These threats to our unique living and working environment are real, and facing us today. Every other major city in the country ignored these problems when they were in a stage of growth comparable to King County's. Transportation facilities were built piecemeal, and resulted in multiplying congestion, rather than solving it. Open space and recreational facilities are nearly non-existent for millions of big-city residents.

Seattle and King County are experiencing today the same rapid growth rate that created these very problems for major urban communities throughout this country and abroad.

Realizing that King County has only a brief time in which to take preventative action, Forward Thrust was organized by the King County Commissioners, Mayor of Seattle, and civic leaders. Forward Thrust is charged with developing a comprehensive package of capital improvements that will have been coordinated with all governmental officials and interested citizen groups before being submitted to the votes.

In other words, Forward Thrust was created to prepare a “go for broke” program designed to prevent this community's way of living from being destroyed in a hodge-podge distribution of people, cars, houses and smokestacks. . . .

Arriving at a Fair Share Contribution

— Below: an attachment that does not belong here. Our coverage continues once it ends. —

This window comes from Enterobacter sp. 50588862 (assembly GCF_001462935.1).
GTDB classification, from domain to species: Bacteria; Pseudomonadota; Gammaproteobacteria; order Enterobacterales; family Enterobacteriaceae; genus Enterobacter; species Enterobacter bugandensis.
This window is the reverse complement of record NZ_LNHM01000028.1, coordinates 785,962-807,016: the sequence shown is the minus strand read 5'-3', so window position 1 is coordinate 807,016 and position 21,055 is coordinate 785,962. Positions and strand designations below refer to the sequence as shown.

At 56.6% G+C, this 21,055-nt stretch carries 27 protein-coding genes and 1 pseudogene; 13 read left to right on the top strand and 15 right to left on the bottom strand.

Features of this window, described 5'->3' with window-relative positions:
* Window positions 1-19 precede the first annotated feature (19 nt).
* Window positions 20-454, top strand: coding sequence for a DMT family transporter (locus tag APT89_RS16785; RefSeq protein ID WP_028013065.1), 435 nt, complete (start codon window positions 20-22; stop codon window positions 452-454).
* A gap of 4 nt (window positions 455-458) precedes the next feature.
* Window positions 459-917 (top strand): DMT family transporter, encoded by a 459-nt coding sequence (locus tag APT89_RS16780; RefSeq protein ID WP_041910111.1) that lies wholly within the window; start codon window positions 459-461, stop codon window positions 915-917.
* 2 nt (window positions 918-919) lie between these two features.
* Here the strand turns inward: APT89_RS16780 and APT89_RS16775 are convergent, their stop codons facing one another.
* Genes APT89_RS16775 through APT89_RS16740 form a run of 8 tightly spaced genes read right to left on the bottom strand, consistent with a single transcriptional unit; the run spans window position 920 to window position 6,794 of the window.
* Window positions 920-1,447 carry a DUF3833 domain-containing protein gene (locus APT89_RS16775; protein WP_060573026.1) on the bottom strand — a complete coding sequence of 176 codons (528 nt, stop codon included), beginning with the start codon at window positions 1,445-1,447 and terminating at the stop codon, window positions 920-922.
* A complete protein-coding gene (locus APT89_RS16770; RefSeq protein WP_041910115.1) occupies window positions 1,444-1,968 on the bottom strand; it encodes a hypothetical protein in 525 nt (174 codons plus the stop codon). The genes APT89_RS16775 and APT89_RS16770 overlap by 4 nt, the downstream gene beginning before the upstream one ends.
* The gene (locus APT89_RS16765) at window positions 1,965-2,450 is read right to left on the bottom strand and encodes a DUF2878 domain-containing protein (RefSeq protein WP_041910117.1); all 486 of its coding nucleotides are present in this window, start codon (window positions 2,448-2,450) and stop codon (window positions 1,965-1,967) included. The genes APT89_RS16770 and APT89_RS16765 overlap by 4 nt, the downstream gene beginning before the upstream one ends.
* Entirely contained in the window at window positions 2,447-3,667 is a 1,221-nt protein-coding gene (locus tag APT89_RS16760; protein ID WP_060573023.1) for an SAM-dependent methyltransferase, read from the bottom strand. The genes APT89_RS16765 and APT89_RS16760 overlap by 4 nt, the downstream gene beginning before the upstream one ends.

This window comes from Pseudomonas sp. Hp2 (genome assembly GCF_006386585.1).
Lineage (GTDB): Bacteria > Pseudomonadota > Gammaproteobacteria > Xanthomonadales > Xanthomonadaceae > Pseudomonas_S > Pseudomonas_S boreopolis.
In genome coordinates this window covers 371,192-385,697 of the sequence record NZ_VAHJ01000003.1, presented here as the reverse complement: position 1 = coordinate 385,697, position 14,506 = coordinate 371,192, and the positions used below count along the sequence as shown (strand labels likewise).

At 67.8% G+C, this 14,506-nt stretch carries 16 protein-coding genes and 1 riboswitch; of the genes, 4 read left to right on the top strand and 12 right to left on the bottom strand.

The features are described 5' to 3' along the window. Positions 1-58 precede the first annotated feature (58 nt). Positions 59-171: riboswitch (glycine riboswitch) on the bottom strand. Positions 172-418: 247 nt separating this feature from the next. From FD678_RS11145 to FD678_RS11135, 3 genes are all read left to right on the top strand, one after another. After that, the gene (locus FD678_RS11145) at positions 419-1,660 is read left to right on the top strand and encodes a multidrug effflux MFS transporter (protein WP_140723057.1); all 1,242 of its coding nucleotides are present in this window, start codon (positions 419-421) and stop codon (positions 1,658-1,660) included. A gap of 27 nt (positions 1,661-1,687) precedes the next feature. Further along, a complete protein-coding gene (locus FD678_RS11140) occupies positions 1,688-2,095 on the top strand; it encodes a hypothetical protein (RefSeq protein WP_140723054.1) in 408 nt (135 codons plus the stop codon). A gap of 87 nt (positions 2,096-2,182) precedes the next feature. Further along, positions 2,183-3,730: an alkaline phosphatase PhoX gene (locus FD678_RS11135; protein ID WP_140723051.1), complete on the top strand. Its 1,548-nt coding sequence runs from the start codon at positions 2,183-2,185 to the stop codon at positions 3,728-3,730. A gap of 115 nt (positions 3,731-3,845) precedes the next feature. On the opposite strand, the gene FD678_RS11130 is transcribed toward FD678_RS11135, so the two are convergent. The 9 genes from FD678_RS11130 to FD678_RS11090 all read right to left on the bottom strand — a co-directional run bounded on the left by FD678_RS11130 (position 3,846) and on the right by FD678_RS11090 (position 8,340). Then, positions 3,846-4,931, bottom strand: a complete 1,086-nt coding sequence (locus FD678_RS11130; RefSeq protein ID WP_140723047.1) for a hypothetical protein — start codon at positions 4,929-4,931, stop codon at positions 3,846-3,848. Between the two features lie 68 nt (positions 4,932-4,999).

In order to finance the first phase of the Forward Thrust efforts, 35 potential contributors were contacted; 32 responded for a total of $100,000. Those contributors are:

Alaska Steamship Company
Alpac Corporation
Associated General Contractors
The Boeing Company
The Bon Marche
Chicago, Milwaukee, St. Paul & Pacific Railroad
Fisher Flouring Mills Company
Frederick & Nelson
General Insurance Company
Great Northern Railway
Jewett-Gorrie Insurance Company
Nordstrom Best
Northern Life Insurance Company
Northern Pacific Railway Company
Northwestern Mutual Insurance Company
Pacific Car & Foundry Company
Pacific Northwest Bell
J. C. Penney Company
Pioneer National Title Insurance Company
Puget Sound Power & Light
Sears Roebuck & Company
Seattle Clearing House Association
Seattle Hardware Company
Seattle Post-Intelligencer
Seattle Times
Sick's Rainier Brewing Company
Simpson Timber Company
Union Pacific Railroad
University Properties, Inc.
Washington Mutual Savings Bank
Washington Natural Gas Company
Western International Hotels, Inc.

Many hours have been spent in analyzing the original contributions in order to arrive at a reasonable request figure in this second round of financial support. The total budget of $300,000, of which the previously raised $100,000 is a part, was approved by the Forward Thrust Executive Committee. Expenditures will be monitored by the Finance Committee, whose members are:

Howard S. Wright, President
Thomas E. Bolger, Treasurer
Edward E. Carlson
William M. Jenkins

Rapid growth is no longer a matter of future speculation for King County. It is upon us today, to a degree greater than even the most visionary forecasters had imagined. We can become its complacent victim, thus losing one of the richest heritages in the land. Or we can determine to use the little time remaining to build an even finer community than we enjoy today.

The experience of other cities has shown that failure to properly plan and provide for this growth can only mean substantially higher costs, eventually, to the business community. A reasonable investment now in the program of Forward Thrust can well mean a real saving in later years.

Center for the Study of the Pacific Northwest